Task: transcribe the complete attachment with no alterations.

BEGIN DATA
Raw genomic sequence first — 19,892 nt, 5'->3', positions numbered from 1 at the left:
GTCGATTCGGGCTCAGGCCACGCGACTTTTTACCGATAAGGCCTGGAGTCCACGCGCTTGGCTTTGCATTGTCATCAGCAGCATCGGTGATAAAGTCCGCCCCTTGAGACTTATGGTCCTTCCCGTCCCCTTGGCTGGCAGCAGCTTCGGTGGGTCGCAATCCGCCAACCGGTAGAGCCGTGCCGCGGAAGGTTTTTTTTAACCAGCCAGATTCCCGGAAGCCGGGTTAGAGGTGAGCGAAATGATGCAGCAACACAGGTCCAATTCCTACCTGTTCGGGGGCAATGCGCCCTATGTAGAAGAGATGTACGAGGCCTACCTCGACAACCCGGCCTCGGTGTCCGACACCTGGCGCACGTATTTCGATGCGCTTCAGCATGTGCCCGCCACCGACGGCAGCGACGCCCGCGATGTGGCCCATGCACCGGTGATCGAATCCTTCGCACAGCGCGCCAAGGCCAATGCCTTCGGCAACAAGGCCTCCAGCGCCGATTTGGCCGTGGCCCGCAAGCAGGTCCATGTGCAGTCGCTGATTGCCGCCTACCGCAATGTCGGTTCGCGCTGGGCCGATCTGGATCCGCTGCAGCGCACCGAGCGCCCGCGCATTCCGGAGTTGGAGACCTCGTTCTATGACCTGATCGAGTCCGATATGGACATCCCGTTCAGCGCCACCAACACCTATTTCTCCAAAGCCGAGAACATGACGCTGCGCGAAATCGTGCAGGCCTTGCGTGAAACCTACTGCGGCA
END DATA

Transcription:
Raw genomic sequence first — 19,892 nt, 5'->3', positions numbered from 1 at the left:
GTCGATTCGGGCTCAGGCCACGCGACTTTTTACCGATAAGGCCTGGAGTCCACGCGCTTGGCTTTGCATTGTCATCAGCAGCATCGGTGATAAAGTCCGCCCCTTGAGACTTATGGTCCTTCCCGTCCCCTTGGCTGGCAGCAGCTTCGGTGGGTCGCAATCCGCCAACCGGTAGAGCCGTGCCGCGGAAGGTTTTTTTTAACCAGCCAGATTCCCGGAAGCCGGGTTAGAGGTGAGCGAAATGATGCAGCAACACAGGTCCAATTCCTACCTGTTCGGGGGCAATGCGCCCTATGTAGAAGAGATGTACGAGGCCTACCTCGACAACCCGGCCTCGGTGTCCGACACCTGGCGCACGTATTTCGATGCGCTTCAGCATGTGCCCGCCACCGACGGCAGCGACGCCCGCGATGTGGCCCATGCACCGGTGATCGAATCCTTCGCACAGCGCGCCAAGGCCAATGCCTTCGGCAACAAGGCCTCCAGCGCCGATTTGGCCGTGGCCCGCAAGCAGGTCCATGTGCAGTCGCTGATTGCCGCCTACCGCAATGTCGGTTCGCGCTGGGCCGATCTGGATCCGCTGCAGCGCACCGAGCGCCCGCGCATTCCGGAGTTGGAGACCTCGTTCTATGACCTGATCGAGTCCGATATGGACATCCCGTTCAGCGCCACCAACACCTATTTCTCCAAAGCCGAGAACATGACGCTGCGCGAAATCGTGCAGGCCTTGCGTGAAACCTACTGCGGCA